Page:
Although it should be obvious, cognitive technologies can only help tackle problems when data is available. In today’s world, lack of data is seldom a problem. What is a problem is unintegrated data stored in corporate silos. Unfortunately, data silos have been (and continue to be) a problem for many companies. Johann Wrede (@wredefine), Global Vice President for strategic marketing at SAP Hybris, explains, “Companies tolerate silos because fixing this issue requires some very fundamental changes, and that feels risky and difficult.”[4] When various corporate divisions use siloed data, they often reach erroneous and, sometimes, conflicting conclusions. In order to collaborate effectively, they need to work from an integrated dataset (i.e., a single source of truth). Cognitive technologies can help with the silo problem because they can integrate both structured and unstructured data. Most of the data being generated today is unstructured. Mary E. Shacklett (@MaryShacklett), President of Transworld Data, explains, “In many organizations, the silo problem is most evident between marketing, sales and customer service. This silo disconnect impacts companies because no one in the organization sees the entire customer experience, which can jeopardize customer relationships (and revenues) if folks are unaware. Knocking down silos is an area where big data and analytics are uniquely suited to help.”[5]

Because “best” rather than “right” answers are often involved in ambiguous situations, cognitive technologies are generally considered augmented intelligence platforms rather than artificial intelligence platforms. Nevertheless, augmented intelligence can have a significant and positive effect on a business. Bain analysts, Michael C. Mankins and Lori Sherer (), note that decision making is one of the most important aspects of any business. “The best way to understand any company’s operations,” they write, “is to view them as a series of decisions.”[6] They add, “Companies that make better decisions, make them faster and execute them more effectively than rivals nearly always turn in better financial performance. Not surprisingly, companies that employ advanced analytics to improve decision making and execution have the results to show for it.” Renner, Cotteleer, and Holdowsky, report, “Industries are deploying cognitive technologies in their products, processes, and services. Between 2017 and 2021, global spending on AI-focused systems — including AI-focused hardware, software, and services — is expected to grow at a CAGR of 50 percent — reflecting some $200 billion in cumulative spending across an array of sectors including health care, retail, banking, and manufacturing. Top use cases are expected to be in object identification, image classification, and data processing.”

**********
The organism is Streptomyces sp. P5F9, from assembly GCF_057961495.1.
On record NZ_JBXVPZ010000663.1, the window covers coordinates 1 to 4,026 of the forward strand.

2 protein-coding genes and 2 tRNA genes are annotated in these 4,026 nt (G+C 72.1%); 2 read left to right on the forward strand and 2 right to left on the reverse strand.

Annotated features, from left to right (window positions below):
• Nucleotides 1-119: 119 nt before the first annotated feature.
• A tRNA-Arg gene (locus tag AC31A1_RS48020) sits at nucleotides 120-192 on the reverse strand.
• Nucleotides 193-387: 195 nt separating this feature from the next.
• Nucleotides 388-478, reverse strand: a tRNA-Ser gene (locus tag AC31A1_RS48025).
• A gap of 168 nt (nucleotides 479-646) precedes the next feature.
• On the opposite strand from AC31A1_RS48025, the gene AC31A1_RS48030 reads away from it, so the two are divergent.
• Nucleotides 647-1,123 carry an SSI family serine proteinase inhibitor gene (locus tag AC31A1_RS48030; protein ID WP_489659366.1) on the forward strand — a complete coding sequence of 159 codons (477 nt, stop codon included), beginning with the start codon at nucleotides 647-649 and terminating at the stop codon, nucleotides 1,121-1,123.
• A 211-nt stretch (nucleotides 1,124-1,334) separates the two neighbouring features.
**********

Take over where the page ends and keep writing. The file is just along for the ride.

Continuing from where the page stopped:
Reading about all the benefits cognitive technologies can provide might cause a person to think vendors are selling snake oil. Cognitive technologies are not cure-alls or silver bullets. They have their limitations. “Despite the benefits that cognitive technologies offer,” caution the Deloitte analysts, “the decision to become a cognitive organization should be well-considered and grounded in reasonable expectations.” Having said that, cognitive computing is very useful tool in the business kit. The more cognitive technologies mature and the more they are used, the greater the benefit they will provide. At the very least, using cognitive technologies to integrate and analyze data will be a big step forward for most companies. Shacklett explains, “If you can’t link improvements in revenue, customer retention, product quality, time to market, and other tangible elements to your big data and analytics work, you aren’t going to make inroads in tearing down department silos. … [Chances of achieving business goals] are exponentially increased when big data and analytics can probe new areas and combinations of data for breakthrough insights that make business better.”

[1] David Russell Schilling, “Knowledge Doubling Every 12 Months, Soon to be Every 12 Hours,” Industry Tap, 19 April 2013.
[2] Larry Lefkowitz, “AI as a cognitive multiplier: Tackling problems that are hard for humans and problems that are hard for computers,” ITProPortal, 22 December 2017.
[3] Ryan Renner, Mark Cotteleer, and Jonathan Holdowsky, “Cognitive technologies: A technical primer,” Deloitte, 6 February 2018.
[4] Mary E. Shacklett, “How big data can break down silos and inspire collaboration within your company,” TechRepublic, 29 March 2018.
[5] Ibid.
[6] Michael C. Mankins and Lori Sherer, “Creating value through advanced analytics,” Bain Brief, 11 February 2015.